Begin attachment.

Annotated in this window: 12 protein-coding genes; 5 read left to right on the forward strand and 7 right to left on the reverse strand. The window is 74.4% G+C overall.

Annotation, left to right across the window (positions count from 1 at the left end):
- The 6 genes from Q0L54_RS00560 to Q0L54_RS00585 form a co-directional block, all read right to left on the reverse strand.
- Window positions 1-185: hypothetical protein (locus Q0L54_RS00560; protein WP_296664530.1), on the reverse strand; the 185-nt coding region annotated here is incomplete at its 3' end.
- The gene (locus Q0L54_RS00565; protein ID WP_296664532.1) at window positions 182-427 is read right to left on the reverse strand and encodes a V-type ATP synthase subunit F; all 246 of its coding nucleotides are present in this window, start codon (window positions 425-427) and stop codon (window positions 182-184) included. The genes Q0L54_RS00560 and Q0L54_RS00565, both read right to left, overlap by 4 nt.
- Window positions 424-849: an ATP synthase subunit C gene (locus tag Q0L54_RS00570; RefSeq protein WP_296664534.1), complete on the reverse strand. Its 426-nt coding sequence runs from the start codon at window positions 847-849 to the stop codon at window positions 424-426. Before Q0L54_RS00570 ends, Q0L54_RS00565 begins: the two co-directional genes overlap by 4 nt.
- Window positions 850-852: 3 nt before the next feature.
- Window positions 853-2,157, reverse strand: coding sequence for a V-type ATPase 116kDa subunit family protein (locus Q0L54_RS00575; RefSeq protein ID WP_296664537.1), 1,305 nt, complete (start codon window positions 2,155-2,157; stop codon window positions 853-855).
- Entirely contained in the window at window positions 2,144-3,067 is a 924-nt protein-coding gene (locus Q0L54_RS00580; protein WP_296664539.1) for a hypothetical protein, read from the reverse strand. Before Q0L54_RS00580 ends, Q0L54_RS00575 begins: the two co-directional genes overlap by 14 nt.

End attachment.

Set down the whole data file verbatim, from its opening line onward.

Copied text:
Annotated in this window: 12 protein-coding genes; 5 read left to right on the forward strand and 7 right to left on the reverse strand. The window is 74.4% G+C overall.

Annotation, left to right across the window (positions count from 1 at the left end):
- The 6 genes from Q0L54_RS00560 to Q0L54_RS00585 form a co-directional block, all read right to left on the reverse strand.
- Window positions 1-185: hypothetical protein (locus Q0L54_RS00560; protein WP_296664530.1), on the reverse strand; the 185-nt coding region annotated here is incomplete at its 3' end.
- The gene (locus Q0L54_RS00565; protein ID WP_296664532.1) at window positions 182-427 is read right to left on the reverse strand and encodes a V-type ATP synthase subunit F; all 246 of its coding nucleotides are present in this window, start codon (window positions 425-427) and stop codon (window positions 182-184) included. The genes Q0L54_RS00560 and Q0L54_RS00565, both read right to left, overlap by 4 nt.
- Window positions 424-849: an ATP synthase subunit C gene (locus tag Q0L54_RS00570; RefSeq protein WP_296664534.1), complete on the reverse strand. Its 426-nt coding sequence runs from the start codon at window positions 847-849 to the stop codon at window positions 424-426. Before Q0L54_RS00570 ends, Q0L54_RS00565 begins: the two co-directional genes overlap by 4 nt.
- Window positions 850-852: 3 nt before the next feature.
- Window positions 853-2,157, reverse strand: coding sequence for a V-type ATPase 116kDa subunit family protein (locus Q0L54_RS00575; RefSeq protein ID WP_296664537.1), 1,305 nt, complete (start codon window positions 2,155-2,157; stop codon window positions 853-855).
- Entirely contained in the window at window positions 2,144-3,067 is a 924-nt protein-coding gene (locus Q0L54_RS00580; protein WP_296664539.1) for a hypothetical protein, read from the reverse strand. Before Q0L54_RS00580 ends, Q0L54_RS00575 begins: the two co-directional genes overlap by 14 nt.